THE headline showing issues with Scottish history learning highlights some old and new issues (This is why half of young Scots don’t know about Scottish history,, May 13). Whilst the survey scope is shallow, it is also revealing.

In 2012 I first raised issues of the poor coverage of Scottish history. For a start, the first chronological qualification course option starts in 1286. There is a real danger that pupils will believe Scottish history began with Alexander III’s death in a riding accident and the subsequent conflict with southern neighbours. Pupils must be exposed to Scottish history long before 1286. Where can students learn that Scotland originally was a nation of many different peoples?

What follows in history qualifications is a “tartan shortbread tin” whirlwind tour though Scottish history (including Robert the Bruce), just missing Brigadoon along the way.

In more modern history, the removal of studies on the rise of the SNP and previous referendums from the British units denies pupils relevant studies.

A current issue has ironically been created by the Scottish Government. The new senior phase has been shown to limit course choices. History, like other subjects, struggles for numbers when students have limited choices and busy “columns” to pick subjects from.

We once valued a proud broad general education. Ironically, in education, it seems, we are not learning the lessons of history.

Neil McLennan
Former President of the Scottish Association of Teachers of History King’ College, University of Aberdeen

I WAS most interested in your feature on why half of young Scots don’t know about Scottish history. In my experience this is anything but new.

I learned my history from Dr Iain MacPhail at Clydebank High School during the second half of the 1960s. He was so determined that his pupils would know the history of their own country that, when he could not find a satisfactory textbook to use, he wrote his own – the two-volume A History of Scotland by IMM MacPhail.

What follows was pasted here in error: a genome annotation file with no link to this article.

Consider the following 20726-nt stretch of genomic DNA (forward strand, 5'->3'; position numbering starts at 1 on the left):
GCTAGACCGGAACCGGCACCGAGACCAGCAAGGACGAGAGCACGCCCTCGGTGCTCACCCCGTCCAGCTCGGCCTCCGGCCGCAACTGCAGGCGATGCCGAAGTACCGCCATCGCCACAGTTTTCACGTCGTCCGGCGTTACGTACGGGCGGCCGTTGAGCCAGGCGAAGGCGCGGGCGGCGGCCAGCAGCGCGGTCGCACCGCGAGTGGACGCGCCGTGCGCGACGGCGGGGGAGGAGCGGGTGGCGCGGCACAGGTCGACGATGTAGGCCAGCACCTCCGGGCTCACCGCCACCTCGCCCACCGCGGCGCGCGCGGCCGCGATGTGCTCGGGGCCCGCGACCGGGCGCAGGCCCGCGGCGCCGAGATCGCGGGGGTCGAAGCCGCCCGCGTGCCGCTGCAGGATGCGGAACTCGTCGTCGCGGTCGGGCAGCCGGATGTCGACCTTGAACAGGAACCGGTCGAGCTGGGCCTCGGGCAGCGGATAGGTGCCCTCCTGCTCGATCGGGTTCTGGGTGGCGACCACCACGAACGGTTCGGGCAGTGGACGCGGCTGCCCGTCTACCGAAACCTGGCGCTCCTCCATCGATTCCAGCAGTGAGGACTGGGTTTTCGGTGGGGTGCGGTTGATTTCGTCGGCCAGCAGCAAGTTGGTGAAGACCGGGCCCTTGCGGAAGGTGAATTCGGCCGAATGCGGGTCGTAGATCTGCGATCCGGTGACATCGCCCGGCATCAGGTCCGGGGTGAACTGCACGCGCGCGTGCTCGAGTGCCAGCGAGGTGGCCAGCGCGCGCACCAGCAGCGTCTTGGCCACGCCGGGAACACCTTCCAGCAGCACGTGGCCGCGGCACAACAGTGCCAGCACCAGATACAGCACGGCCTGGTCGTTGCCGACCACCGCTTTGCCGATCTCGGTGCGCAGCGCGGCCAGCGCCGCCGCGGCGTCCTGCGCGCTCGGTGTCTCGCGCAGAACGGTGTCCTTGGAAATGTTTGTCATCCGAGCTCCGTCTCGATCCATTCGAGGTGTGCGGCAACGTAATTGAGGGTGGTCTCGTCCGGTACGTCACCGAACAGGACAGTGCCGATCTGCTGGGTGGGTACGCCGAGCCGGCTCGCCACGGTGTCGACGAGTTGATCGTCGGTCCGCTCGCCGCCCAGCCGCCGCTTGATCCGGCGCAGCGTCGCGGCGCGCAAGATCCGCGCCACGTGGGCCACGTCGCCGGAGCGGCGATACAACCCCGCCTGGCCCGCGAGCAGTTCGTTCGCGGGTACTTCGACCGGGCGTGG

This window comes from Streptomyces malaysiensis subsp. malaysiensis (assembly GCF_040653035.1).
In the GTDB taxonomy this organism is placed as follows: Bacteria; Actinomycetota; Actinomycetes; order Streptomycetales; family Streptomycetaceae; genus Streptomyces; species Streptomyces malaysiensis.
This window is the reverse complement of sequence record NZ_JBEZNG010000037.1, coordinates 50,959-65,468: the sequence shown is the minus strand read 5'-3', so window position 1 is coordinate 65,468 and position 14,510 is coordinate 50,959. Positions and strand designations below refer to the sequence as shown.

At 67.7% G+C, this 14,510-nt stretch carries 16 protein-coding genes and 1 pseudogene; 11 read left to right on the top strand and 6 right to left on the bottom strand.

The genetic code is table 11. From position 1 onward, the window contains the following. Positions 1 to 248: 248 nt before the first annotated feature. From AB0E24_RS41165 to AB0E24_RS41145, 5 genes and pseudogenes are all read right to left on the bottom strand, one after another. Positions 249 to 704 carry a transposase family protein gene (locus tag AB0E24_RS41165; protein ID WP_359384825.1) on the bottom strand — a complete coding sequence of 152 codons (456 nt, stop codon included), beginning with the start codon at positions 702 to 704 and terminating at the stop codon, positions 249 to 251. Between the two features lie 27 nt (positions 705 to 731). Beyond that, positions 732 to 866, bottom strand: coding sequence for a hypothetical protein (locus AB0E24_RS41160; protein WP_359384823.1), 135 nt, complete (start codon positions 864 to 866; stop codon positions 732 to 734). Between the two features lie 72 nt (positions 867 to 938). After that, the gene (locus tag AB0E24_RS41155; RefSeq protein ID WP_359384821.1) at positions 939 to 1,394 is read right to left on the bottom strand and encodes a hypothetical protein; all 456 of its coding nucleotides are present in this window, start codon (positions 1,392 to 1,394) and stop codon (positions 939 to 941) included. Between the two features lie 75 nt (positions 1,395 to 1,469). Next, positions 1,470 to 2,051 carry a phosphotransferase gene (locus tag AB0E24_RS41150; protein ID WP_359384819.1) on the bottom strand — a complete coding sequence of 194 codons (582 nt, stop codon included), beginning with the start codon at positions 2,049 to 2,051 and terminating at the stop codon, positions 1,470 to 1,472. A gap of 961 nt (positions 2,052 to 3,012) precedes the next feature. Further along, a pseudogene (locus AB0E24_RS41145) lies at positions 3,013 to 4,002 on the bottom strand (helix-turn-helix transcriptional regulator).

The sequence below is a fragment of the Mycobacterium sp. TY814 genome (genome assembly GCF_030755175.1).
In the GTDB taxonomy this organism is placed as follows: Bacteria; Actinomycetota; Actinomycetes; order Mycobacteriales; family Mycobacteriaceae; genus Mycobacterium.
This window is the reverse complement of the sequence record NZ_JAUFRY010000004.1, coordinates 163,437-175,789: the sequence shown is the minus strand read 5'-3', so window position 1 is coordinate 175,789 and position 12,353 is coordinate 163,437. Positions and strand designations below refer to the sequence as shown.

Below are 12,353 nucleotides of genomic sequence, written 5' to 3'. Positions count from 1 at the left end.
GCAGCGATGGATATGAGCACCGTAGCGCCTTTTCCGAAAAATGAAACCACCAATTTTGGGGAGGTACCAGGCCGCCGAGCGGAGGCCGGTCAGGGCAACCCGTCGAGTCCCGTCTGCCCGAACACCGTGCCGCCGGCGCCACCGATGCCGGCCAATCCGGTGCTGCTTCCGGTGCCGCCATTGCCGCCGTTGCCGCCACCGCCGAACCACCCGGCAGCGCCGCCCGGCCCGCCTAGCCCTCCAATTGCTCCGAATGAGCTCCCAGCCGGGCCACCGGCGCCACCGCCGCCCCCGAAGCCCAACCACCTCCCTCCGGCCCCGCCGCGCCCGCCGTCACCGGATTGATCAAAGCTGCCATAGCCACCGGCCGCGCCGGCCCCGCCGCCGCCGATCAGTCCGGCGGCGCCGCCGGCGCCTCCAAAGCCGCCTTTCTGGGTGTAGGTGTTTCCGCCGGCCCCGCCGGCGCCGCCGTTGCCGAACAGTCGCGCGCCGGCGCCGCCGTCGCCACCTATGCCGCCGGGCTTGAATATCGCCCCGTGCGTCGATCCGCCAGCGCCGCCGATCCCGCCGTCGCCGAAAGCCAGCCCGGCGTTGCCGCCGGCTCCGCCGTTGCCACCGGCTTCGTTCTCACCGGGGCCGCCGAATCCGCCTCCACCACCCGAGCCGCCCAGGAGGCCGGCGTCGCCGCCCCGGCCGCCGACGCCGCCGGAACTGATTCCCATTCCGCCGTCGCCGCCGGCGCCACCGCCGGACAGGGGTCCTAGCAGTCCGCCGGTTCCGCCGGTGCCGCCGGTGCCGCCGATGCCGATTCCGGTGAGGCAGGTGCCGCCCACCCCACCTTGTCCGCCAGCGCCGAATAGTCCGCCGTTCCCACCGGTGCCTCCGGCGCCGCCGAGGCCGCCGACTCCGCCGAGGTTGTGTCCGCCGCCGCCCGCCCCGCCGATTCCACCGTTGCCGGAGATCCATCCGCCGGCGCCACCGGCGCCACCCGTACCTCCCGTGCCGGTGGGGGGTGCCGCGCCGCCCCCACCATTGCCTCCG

During my own teaching career in higher education, it often surprised me when, in conversation with colleagues about some event in Scottish history, they would say to me “how do you know that?” One even ventured the opinion “I used to think Scotland wasn’t invented till 1603”.

That “one in six Scots aged 16-24 said they didn’t learn any Scottish history at school” is a serious criticism of Scottish education. Of course, for some, teaching the history of Scotland, our own country, is highly parochial and isolating. But if our children don’t know about Scotland’s past, how can they know how best to take it into the future?

Alasdair Galloway

IN second year of secondary schooling in late 1950s Stirlingshire I can boast of having achieved a mark of 92% in the third-term history exam, achieved by an ability to write essays and a wee bit of boning up on dates.

At the start of the following year I opted to drop the subject – which had left me highly knowledgeable about Roman invasions, Greco-Persian wars, the Russian revolution and the industrial revolution (which seemed to have occurred almost entirely furth of Scotland) – and concentrated on geography.

The head of department, perhaps mindful of Higher exam statistics, sent for me and asked why I had made this choice. I told him that, during the summer holidays, I had discovered the history department in the local library and had decided that I was no longer prepared to have his colleagues lie to me by omission. He blushed and made no reply.

It seems from your letters page that little has changed in 50 years.

Les Hunter

REGARDING your story “Viewers turn off BBC Scotland’s News Show” (May 13). There is nothing intrinsically wrong with BBC Scotland’s news programme The Nine, which is professional and well presented. It’s just that The Nine should be The Six and on BBC1!

David McCan

TIME to devolve broadcasting to Scotland. Time for Scotland and not for England to control the message of what Scotland watches and listens to. Time for Scotland to have a broadcaster that reports from Scotland, by Scotland and for Scotland.

Time for Scotland to have a broadcaster that invests 100% of the TV tax raised in Scotland into Scotland and that is not used as an excuse to drive money and resources from Scotland into England.

In 2014 we were promised Devo Max and to become the most devolved nation in the world. Time to deliver. Time to devolve broadcasting to Scotland.

Maria Carnero